Cairo. Depending on which taxi driver you talk to, it’s a city with between 4 and 14 million inhabitants. According to wiki, it’s actually 6.76 million but either way, it feels big. And congested. Based on the reviews of two lovely ladies (and fellow ex-pats), I wasn’t so excited for the city itself, but for the museum and Giza.
While our experience might have been a bit better than theirs, after two nights we were ready to get the hell out. The terrible traffic just below our balcony might have been fun to watch, but navigating through it was a nightmare.
As our arrival into Cairo Airport happened to coincide with the return of many Egyptian Muslims from Mecca, the airport was just a *bit* busy. The long lines through immigration were filled with travelers of every type and country and included everything from traditional Islamic clothing to cocktail dresses. If we hadn’t been in a government building, there would certainly be photos.
With such chaos in the airport, it took us a while to get through and thus the next morning we weren’t up and about all that early. Eventually though, we arranged for a guide to take us through the Cairo Museum (conveniently across the street), as well as the pyramids at Giza.
Unfortunately, the museum does not allow photographs, and we actually saw people getting in trouble for taking cell phone photos. You can read more museum details on Molly’s blog, but in essence, imagine taking a warehouse full of artifacts and stuffing those into cabinets. Don’t worry about arranging the cabinets in any particular order, or even labeling anything. Just grouping together similar-looking artifacts is enough. And if you MUST provide a map, please put it in an obscure place, like a wall to the left of the main doorway where no one goes.
All organizational grumblings aside, the museum was impressive. Tutankhamun’s exhibit is incredibly thorough, as his tomb contained everything required for the afterlife, all still intact. If my memory is correct, we saw three chariots, several beds, piles of carved servants (which would come alive to serve him once he read from the special scrolls) and at least two thrones. And the most ridiculous part was how it was all piled inside the tomb–truly piled, like a forgotten basement storage unit.
His famous gold headpiece was of course, beautiful, as were his two outer coffins (the third, innermost coffin still holding his mummy inside his tomb in Luxor). This is all in addition to the four enormous nested, gilded shrines that held the sarcophagus and coffins. Considering he was only a minor king, it was hard to imagine the amount of treasure that has disappeared from the tombs of the better known pharaohs.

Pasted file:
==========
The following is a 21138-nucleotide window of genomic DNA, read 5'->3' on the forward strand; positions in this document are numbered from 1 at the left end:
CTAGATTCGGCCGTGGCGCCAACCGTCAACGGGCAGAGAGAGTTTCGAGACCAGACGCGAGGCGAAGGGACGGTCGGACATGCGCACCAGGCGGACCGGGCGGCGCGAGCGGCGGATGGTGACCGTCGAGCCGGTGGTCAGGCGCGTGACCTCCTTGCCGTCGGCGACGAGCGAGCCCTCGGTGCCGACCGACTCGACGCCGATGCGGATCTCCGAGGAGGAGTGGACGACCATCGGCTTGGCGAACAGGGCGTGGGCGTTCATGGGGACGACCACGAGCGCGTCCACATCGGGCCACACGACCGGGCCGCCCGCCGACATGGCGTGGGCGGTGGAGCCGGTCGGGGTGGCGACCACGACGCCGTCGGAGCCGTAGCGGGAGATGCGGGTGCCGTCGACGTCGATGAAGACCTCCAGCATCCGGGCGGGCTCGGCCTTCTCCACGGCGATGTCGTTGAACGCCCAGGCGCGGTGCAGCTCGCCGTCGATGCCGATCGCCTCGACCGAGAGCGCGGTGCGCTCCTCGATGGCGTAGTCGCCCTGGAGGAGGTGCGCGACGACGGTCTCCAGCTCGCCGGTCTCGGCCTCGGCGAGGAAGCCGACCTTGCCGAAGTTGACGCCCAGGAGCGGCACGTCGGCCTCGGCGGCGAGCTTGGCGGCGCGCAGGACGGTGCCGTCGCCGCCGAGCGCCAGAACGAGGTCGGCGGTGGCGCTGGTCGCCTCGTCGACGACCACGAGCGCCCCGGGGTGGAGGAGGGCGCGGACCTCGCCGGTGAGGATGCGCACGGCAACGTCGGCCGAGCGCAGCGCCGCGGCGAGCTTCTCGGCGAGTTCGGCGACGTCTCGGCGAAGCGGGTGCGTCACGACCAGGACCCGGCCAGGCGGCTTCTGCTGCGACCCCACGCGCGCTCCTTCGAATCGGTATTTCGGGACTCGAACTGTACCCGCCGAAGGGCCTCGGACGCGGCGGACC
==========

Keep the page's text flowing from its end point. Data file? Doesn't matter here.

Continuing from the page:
Adding to the ambiance of the exhibit were the workmen up on ladders around the famous headpiece, installing a fire/sprinkler system. After watching a screwdriver hit the ground from 15 feet up, less than 5 feet away from the headpiece, we opted to move along before we reserved ourselves a tour of an Egyptian hospital.
The museum contains a number of other well-known pieces, as well as artifacts from the Pre-Dynastic/Neolithic period. We spent over three hours in the museum with our guide seeing only the major pieces and exhibits, which was probably less than 25% of what the museum had to offer. Our last day in Cairo we returned for another three hour visit and still didn’t manage to see everything.
In our second visit, we opted to check out the mummies exhibit, although I was quite uncertain about the whole thing. At $15 USD, it’s not a cheap ticket (entrance to the museum only costs $10!), but we had heard it was worth seeing.
To be honest, I found it a bit uncomfortable. The level of preservation was insane, with eyebrows and fingernails still completely recognizable. However, these were also people that, contrary to their religion and beliefs, had been removed from their tombs and put on display. Thanks to the high ticket cost (which, for Egyptians or those that read Arabic was only $1.50), the display was quite well managed, with air-conditioning and thorough descriptions, giving me hope that the rest of the museum might someday catch up. However, I think I would have preferred to see high quality photographs of the mummies, with the knowledge that they had been returned to their tombs. Seeing a dead body, even one five thousand years old, was just a little too…weird.
The incredible number of artifacts on display makes the museum well worth seeing, and even makes up for having to spend a day in Cairo. We were quite happy with our decision to get a (knowledgeable) guide as the museum provides only minimal signage and no pamphlets or maps. Until the museum is updated, I would say this is the one part of Egypt where a guide is 100% essential.